4. Branch and department managers, who were not in the union, sometimes complained that the seniority clause was not providing them with the best possible staff.  The collective agreement gave managers the right to conduct performance reviews during the probation period and to return an employee to his/her former position if performance was not acceptable. Working with HR, two employees were given unsatisfactory performance evaluations during their probationary periods. They were returned to their former positions. In each instance, employees had first been given extensions and also given additional training. While grievances were filed and denied, neither grievance was taken to arbitration. The return of these two employees was embarrassing for the employees themselves and was disruptive; the returns caused chain-reactions that affected staff who had also shifted jobs.  Strong unionists were furious while many union members quietly applauded the moves; there had been grumblings from staff who had felt they were better qualified.

It’s All About Seniority

It was in this workplace climate that the union and administration entered new contract negotiations. The union submitted a draft contract that renewed the existing seniority clause. Administration submitted a clause that stated seniority was one of several factors to be considered when jobs were filled.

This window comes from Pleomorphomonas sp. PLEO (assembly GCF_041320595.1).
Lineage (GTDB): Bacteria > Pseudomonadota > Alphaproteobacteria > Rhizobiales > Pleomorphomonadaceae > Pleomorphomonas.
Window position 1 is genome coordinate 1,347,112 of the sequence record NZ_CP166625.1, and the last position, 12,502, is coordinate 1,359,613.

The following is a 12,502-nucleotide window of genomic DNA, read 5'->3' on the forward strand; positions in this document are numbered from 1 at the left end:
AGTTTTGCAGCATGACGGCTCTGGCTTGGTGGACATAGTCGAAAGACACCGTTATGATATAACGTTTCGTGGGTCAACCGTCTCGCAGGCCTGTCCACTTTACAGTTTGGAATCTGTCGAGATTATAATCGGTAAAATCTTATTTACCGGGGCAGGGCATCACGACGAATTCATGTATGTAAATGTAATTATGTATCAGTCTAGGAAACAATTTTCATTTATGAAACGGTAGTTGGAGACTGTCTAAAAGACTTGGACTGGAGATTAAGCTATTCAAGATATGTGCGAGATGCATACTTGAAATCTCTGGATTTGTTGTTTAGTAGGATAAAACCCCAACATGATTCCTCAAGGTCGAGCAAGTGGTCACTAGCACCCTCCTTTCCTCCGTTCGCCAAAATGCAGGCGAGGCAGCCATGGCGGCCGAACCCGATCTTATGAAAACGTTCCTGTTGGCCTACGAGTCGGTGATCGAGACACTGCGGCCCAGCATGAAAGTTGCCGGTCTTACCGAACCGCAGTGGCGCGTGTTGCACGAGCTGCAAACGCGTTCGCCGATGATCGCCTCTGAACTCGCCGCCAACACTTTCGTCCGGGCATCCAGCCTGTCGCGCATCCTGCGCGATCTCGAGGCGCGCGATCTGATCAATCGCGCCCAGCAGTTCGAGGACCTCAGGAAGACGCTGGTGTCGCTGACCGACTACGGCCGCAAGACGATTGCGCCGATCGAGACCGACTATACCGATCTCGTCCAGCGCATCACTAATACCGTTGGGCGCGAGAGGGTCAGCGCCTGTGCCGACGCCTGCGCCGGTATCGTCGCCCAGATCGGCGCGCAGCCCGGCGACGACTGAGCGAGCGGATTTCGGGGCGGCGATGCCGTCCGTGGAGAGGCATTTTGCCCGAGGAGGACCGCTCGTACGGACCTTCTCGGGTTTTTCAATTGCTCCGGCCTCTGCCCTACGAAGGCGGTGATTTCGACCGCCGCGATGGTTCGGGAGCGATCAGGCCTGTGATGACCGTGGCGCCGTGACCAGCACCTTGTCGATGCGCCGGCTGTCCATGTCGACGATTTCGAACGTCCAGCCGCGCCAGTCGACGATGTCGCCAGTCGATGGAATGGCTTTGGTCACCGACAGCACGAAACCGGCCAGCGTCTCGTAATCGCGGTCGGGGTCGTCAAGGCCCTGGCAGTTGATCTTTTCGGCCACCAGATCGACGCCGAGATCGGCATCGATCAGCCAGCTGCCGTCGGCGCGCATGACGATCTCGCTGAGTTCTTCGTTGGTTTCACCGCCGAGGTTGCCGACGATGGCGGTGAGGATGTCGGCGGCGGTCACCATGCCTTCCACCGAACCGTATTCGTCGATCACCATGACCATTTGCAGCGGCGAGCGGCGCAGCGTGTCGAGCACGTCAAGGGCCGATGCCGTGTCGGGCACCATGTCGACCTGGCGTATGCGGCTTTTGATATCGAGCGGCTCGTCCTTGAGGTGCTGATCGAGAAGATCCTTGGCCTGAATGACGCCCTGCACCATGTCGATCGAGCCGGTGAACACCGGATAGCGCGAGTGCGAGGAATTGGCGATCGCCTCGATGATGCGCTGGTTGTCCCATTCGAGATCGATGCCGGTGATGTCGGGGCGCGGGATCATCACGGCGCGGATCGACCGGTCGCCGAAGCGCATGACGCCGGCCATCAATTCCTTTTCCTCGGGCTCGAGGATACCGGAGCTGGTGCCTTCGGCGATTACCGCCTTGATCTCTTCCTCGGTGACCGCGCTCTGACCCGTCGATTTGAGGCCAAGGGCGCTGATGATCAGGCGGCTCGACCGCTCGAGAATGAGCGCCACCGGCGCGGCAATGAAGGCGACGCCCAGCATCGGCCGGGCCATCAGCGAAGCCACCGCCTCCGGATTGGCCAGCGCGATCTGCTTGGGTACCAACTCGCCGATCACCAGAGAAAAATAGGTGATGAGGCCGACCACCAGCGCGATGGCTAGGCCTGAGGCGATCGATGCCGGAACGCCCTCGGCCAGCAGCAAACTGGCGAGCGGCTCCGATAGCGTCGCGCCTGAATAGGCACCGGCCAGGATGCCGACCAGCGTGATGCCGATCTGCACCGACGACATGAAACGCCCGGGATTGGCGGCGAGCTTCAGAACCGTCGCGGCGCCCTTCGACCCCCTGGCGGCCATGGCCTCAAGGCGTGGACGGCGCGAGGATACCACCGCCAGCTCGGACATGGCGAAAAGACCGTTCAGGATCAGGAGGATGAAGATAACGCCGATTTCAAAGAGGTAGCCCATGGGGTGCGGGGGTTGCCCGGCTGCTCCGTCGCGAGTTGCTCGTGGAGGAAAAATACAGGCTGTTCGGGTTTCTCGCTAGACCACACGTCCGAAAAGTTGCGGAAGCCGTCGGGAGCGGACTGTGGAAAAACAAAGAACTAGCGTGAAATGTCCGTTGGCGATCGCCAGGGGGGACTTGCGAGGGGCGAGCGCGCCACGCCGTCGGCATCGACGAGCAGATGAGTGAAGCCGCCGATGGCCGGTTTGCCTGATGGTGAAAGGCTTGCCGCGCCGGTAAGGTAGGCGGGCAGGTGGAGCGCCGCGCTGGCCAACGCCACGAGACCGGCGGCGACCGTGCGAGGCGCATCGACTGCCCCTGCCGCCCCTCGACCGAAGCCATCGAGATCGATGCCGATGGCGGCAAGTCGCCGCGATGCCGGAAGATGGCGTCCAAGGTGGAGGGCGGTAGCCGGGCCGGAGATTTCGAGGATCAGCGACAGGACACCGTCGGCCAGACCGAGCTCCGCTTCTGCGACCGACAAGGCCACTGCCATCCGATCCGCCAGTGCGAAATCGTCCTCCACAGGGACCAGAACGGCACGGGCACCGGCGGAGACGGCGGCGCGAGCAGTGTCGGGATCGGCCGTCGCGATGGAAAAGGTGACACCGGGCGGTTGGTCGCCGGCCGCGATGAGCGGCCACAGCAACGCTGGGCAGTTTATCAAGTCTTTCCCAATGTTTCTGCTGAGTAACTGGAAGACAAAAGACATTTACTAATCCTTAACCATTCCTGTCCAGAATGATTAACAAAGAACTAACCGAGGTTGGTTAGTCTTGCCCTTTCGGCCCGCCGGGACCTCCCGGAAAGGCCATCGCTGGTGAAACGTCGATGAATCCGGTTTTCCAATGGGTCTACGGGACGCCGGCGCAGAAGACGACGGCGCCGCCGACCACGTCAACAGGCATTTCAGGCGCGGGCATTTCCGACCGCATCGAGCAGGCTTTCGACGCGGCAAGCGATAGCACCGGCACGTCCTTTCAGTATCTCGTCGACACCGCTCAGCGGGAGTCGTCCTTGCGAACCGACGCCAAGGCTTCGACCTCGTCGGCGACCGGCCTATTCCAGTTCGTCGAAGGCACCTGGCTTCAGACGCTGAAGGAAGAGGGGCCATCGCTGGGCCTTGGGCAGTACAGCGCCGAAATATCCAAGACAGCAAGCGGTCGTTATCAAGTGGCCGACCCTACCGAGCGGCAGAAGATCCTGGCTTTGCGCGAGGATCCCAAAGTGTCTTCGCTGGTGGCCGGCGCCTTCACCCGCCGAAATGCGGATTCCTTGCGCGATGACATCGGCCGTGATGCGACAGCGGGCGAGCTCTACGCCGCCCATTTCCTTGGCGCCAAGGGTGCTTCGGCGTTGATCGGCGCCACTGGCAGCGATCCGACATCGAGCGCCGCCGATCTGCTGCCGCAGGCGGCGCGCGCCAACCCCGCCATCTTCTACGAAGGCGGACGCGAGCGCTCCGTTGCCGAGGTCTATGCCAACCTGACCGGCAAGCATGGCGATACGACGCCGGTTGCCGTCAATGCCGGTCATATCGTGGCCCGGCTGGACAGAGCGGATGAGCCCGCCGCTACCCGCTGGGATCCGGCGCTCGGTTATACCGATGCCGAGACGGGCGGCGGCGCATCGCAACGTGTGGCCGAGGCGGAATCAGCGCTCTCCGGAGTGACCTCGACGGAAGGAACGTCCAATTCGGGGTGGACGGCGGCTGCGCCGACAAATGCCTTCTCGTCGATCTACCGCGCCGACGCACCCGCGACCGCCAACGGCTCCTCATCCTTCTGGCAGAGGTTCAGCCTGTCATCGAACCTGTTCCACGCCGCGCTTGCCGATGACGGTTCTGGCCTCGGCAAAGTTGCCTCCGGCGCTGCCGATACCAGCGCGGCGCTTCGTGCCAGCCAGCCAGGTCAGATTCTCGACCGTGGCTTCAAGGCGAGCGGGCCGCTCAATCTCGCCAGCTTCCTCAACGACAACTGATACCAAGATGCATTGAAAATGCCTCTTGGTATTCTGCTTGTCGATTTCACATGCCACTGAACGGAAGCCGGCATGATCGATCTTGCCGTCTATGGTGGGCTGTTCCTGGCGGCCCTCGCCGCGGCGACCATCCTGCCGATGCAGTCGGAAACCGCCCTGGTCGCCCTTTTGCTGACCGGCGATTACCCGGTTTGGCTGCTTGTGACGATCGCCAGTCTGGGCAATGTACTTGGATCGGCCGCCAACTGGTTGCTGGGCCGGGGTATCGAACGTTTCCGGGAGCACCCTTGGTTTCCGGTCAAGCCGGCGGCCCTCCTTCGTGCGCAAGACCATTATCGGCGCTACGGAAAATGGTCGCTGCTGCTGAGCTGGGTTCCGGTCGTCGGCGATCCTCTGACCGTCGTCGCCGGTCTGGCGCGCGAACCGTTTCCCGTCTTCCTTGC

The lawyer for administration was clear, in discussions with the administrative team, that listing several factors did not make them equal under case law.  An arbitrator might rule that seniority should have more weight when jobs that did not require professional responsibility were posted and less weight when professional positions were filled.

The big issue for the union membership was fear that another soon-to-be-implemented technology would eliminate jobs.  Administration offered, in return for the new seniority clause, a letter of understanding promising that no union member would lose a job as a result the implementation of this new technology.  The letter of understanding expired after the technology had been installed for a period of time. The letter of understanding excluded possible job losses as a result of municipal cuts to library funding.